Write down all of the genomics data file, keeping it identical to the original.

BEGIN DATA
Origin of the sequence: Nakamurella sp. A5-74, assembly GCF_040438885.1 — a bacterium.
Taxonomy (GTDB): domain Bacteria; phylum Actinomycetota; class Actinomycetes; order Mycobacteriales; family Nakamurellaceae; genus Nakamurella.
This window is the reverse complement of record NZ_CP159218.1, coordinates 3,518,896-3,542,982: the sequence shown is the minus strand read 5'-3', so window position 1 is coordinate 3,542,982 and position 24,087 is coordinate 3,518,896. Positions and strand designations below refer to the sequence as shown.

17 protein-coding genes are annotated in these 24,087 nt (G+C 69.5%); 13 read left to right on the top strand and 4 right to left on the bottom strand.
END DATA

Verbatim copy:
Origin of the sequence: Nakamurella sp. A5-74, assembly GCF_040438885.1 — a bacterium.
Taxonomy (GTDB): domain Bacteria; phylum Actinomycetota; class Actinomycetes; order Mycobacteriales; family Nakamurellaceae; genus Nakamurella.
This window is the reverse complement of record NZ_CP159218.1, coordinates 3,518,896-3,542,982: the sequence shown is the minus strand read 5'-3', so window position 1 is coordinate 3,542,982 and position 24,087 is coordinate 3,518,896. Positions and strand designations below refer to the sequence as shown.

17 protein-coding genes are annotated in these 24,087 nt (G+C 69.5%); 13 read left to right on the top strand and 4 right to left on the bottom strand.